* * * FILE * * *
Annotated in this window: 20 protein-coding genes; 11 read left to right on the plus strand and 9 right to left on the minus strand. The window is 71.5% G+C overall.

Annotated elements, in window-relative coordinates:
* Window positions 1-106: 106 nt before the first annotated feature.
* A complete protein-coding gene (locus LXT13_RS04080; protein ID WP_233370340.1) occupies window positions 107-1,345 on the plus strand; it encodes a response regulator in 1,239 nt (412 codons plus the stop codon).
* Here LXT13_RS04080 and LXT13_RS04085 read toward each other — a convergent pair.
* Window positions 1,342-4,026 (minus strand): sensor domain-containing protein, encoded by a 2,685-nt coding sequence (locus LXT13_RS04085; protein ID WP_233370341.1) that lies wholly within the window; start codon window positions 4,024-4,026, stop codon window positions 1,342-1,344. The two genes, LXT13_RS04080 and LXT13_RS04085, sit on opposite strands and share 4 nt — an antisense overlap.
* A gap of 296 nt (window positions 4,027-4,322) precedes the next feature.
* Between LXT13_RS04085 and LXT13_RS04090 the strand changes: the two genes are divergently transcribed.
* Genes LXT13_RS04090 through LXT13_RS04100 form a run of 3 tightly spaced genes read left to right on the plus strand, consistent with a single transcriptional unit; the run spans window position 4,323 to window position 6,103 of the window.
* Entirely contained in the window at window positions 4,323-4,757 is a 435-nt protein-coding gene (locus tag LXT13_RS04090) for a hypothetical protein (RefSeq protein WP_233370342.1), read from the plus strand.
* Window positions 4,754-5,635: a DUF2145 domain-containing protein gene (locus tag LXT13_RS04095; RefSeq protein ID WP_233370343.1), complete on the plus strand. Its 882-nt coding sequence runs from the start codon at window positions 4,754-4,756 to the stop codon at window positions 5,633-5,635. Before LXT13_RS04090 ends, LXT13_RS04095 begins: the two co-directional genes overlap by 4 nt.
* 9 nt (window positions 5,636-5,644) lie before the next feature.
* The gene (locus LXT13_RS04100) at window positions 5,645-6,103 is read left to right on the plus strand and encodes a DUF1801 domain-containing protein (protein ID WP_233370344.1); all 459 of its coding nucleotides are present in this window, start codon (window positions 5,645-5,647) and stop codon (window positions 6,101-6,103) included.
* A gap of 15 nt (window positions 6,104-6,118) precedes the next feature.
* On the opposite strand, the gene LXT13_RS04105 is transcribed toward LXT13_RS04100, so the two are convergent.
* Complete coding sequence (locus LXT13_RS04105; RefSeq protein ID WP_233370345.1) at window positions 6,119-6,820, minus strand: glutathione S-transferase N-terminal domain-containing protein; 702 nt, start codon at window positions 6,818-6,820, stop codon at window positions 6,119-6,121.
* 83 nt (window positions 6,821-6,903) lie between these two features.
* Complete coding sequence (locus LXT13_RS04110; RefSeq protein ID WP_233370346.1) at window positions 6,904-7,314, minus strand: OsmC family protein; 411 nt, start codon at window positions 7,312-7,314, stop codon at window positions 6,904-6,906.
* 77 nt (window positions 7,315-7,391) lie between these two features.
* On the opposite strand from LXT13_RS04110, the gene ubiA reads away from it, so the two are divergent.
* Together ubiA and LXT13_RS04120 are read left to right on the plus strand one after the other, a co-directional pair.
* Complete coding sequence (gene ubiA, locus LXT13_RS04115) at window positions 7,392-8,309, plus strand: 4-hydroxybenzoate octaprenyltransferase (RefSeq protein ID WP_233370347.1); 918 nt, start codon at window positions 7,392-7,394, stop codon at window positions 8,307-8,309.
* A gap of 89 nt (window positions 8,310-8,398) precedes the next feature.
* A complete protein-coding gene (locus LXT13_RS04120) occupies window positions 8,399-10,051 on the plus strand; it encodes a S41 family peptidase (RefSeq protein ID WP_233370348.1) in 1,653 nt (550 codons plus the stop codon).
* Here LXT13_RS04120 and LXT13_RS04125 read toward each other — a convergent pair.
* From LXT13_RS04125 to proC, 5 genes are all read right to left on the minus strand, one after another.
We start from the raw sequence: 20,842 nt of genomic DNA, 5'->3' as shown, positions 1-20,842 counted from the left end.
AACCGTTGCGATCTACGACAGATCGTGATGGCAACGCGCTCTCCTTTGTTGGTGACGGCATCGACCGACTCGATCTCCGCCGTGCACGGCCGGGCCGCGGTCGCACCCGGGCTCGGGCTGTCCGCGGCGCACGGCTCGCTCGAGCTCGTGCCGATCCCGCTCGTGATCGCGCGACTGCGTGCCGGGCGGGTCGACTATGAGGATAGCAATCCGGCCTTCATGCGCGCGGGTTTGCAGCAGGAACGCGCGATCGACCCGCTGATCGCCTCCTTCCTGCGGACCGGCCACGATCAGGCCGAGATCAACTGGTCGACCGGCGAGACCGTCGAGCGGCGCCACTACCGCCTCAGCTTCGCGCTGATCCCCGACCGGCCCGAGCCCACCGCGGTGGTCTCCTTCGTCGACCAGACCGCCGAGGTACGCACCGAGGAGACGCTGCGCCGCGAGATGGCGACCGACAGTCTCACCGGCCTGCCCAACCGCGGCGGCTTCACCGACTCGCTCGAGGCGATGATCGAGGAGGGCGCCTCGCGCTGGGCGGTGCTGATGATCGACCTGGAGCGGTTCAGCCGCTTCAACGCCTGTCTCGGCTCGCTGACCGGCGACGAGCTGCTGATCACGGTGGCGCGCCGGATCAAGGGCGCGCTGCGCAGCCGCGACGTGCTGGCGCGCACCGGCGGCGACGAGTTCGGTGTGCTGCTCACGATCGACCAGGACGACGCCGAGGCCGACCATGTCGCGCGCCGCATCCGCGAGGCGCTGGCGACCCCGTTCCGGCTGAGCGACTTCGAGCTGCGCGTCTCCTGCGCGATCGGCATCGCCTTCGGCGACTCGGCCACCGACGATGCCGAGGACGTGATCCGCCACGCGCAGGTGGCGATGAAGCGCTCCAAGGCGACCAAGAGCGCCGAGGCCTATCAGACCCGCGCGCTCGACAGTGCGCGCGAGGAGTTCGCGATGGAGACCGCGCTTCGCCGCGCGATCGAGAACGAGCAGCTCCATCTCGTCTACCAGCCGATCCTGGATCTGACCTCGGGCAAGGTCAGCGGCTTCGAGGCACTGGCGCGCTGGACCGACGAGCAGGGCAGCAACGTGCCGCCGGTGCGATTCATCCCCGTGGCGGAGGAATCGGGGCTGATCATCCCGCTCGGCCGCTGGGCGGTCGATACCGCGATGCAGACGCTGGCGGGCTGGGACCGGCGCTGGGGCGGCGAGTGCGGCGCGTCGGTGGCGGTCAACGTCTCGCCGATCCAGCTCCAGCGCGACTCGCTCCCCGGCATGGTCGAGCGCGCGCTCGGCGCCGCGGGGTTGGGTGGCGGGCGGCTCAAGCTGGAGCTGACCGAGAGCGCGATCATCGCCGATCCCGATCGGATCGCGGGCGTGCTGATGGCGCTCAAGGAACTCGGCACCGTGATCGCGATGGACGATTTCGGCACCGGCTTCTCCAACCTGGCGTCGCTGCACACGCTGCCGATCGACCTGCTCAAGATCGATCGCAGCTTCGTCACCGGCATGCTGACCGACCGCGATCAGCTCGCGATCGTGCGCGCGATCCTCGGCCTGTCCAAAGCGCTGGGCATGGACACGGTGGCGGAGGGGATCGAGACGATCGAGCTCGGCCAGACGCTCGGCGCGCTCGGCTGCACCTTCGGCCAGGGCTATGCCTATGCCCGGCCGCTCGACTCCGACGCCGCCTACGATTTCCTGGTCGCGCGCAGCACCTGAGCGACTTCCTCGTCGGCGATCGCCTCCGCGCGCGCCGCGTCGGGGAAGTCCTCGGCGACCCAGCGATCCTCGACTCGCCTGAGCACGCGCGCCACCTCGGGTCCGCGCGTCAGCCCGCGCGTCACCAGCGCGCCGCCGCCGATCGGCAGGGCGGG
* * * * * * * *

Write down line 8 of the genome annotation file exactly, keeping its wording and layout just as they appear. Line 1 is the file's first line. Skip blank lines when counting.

* Between LXT13_RS04085 and LXT13_RS04090 the strand changes: the two genes are divergently transcribed.